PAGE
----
- Commercially reproduced copies of prints showing famous people of the day including Queen Victoria, Lord Palmerston, Charles Dickens etc; of scenes in London; of industrial scenes such as steam engines, trains, various engineering works and the Leeds City Tramway; and finally cartoons of the Victorian era.
Having appealed for public help to identify the photographer, our strongest lead came from a BBC journalist in Northern Ireland who remembered reading about the Revd Willie Wilson, a Presbyterian minister, born in Belfast in 1869, who served in New Row Presbyterian Church Coleraine until his untimely death as a result of a motor accident in Paris during the First World War, in 1918. The story was further covered on the BBC website under the working title ‘Mystery Holy Land slides linked to Coleraine minister’:
Screen shot of the BBC website feature on our initial presentation, June 2012. ‘Mystery Holy Land slides linked to Coleraine minister’:
According to the history of this church by Julia Mullin, New Row: the history of New Row Presbyterian Church, Coleraine, 1727–1977 (Coleraine, 1976) Mr Wilson had given a lecture in December 1897 about his Holy Land journey to the Holy Land, undertaken as part of a group in the spring of that year. The lecture was accompanied by lantern slides taken by a companion.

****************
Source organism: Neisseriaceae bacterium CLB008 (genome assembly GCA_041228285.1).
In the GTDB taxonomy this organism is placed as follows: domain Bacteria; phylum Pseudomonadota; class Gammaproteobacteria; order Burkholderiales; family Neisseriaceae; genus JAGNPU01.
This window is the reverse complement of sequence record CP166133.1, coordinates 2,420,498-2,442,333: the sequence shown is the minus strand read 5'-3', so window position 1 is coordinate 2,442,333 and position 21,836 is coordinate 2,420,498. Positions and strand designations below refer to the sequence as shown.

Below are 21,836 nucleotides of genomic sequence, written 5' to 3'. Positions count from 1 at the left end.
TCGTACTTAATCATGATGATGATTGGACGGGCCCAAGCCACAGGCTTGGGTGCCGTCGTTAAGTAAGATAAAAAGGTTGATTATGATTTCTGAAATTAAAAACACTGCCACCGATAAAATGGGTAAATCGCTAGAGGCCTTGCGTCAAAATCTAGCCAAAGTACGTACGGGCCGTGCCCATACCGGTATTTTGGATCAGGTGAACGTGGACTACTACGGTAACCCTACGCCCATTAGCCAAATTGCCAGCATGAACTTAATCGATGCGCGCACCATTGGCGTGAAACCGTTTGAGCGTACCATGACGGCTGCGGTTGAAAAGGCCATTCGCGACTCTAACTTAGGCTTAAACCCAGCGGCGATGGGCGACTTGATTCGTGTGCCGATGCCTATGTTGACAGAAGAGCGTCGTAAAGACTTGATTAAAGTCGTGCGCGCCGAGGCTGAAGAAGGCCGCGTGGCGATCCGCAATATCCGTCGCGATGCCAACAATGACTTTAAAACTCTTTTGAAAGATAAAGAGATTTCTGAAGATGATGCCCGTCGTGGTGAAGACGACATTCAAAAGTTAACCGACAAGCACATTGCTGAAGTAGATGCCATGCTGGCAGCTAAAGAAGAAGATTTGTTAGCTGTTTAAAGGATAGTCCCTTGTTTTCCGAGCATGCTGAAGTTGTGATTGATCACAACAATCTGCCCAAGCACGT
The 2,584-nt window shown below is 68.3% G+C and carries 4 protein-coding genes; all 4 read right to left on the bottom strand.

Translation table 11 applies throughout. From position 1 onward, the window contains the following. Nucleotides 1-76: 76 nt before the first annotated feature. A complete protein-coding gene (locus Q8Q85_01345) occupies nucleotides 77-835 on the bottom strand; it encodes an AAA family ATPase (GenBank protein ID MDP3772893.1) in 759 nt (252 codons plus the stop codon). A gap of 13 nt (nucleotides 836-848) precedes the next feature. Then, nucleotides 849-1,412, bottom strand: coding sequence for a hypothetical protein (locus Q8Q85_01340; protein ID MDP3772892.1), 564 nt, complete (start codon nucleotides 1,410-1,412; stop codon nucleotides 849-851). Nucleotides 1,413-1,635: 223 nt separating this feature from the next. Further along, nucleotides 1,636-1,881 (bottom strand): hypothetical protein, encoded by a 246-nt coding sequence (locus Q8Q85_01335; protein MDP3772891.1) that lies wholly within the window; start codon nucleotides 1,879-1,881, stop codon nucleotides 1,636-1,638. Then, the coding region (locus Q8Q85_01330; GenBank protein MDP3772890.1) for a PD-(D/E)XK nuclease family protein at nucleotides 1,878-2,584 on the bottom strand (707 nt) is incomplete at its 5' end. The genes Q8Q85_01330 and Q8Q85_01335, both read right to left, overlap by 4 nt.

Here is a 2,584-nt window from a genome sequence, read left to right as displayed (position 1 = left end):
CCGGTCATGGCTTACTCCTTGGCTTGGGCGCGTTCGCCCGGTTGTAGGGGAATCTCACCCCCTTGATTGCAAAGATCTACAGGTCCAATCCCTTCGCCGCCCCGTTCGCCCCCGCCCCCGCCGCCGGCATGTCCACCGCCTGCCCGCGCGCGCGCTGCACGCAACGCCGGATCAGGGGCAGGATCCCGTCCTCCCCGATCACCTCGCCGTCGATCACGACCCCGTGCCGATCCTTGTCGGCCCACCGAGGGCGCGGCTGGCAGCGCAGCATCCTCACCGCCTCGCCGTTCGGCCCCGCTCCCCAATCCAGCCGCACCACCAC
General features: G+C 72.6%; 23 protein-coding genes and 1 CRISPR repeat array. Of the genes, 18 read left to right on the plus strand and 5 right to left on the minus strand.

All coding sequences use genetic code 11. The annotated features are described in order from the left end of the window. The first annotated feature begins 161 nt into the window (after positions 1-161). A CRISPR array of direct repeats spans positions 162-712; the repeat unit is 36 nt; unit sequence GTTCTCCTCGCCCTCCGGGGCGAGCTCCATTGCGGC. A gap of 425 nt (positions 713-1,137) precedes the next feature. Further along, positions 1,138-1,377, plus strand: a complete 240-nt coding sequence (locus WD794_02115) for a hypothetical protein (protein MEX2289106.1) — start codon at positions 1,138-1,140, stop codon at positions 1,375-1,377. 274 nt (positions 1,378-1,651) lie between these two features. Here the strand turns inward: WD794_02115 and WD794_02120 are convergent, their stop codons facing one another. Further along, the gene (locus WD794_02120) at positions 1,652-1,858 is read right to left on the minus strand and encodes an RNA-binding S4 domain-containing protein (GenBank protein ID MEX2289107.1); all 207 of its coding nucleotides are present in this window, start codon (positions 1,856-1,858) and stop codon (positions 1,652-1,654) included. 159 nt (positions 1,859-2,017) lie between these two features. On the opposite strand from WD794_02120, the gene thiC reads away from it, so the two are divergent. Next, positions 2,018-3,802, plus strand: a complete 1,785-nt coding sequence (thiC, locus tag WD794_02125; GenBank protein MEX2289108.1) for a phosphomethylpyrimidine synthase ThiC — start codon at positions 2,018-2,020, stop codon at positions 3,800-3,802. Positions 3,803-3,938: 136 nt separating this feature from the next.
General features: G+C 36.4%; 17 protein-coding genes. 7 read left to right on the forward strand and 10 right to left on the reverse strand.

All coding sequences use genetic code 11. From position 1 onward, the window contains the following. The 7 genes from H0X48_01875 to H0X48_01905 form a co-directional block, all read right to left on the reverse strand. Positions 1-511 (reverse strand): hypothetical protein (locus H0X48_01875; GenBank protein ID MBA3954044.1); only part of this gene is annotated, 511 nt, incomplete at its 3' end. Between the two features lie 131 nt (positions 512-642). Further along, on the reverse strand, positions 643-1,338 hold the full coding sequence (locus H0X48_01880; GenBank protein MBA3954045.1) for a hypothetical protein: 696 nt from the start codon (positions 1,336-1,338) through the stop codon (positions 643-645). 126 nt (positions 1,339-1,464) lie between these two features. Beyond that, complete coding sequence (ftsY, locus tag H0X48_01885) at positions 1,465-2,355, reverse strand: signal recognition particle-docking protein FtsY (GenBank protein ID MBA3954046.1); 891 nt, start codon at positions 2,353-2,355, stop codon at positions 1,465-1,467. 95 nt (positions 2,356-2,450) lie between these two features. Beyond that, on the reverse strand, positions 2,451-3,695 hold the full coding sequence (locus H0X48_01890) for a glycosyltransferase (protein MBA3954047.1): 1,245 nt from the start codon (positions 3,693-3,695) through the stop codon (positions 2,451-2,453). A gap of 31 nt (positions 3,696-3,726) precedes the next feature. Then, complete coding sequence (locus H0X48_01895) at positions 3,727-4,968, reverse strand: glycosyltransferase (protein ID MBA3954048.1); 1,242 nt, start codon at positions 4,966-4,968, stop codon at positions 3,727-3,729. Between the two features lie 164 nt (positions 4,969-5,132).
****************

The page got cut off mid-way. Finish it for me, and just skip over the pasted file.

We then went back to these original sources (assisted by Coleraine Public Library). In articles published in the
Coleraine Chronicle on 8 December 1897, and the Coleraine Herald on Saturday 11 December 1897, we found amazing descriptive references to Wilson’s arrival in Jaffa, his onward journey by train to Jerusalem, and visits to other places with observations that bore an uncanny resemblance to the visual material in our custody.
The Coleraine Herald reported:
“Mr Wilson’s story took the whole of two hours in the telling and no one wished it any shorter not even the man who was nearest the stove. From the landing at Jaffa to the final farewell, the greatest interest was maintained… word pictures that satisfied the most cultivated mind and snap–shots that gave delight to any but a jaundiced eye was the bill of fare on this occasion… The pilgrimage taken by the party of which the lecturer was a member commenced at Jaffa, from thence the journey was made to Jerusalem by rail through the valley of Sharon and hills of Judea, and after a fortnight spent in the Holy City and a short excursion to Jericho and the Dead Sea, the caravan proceeded up country to Galilee, travelling on horseback.”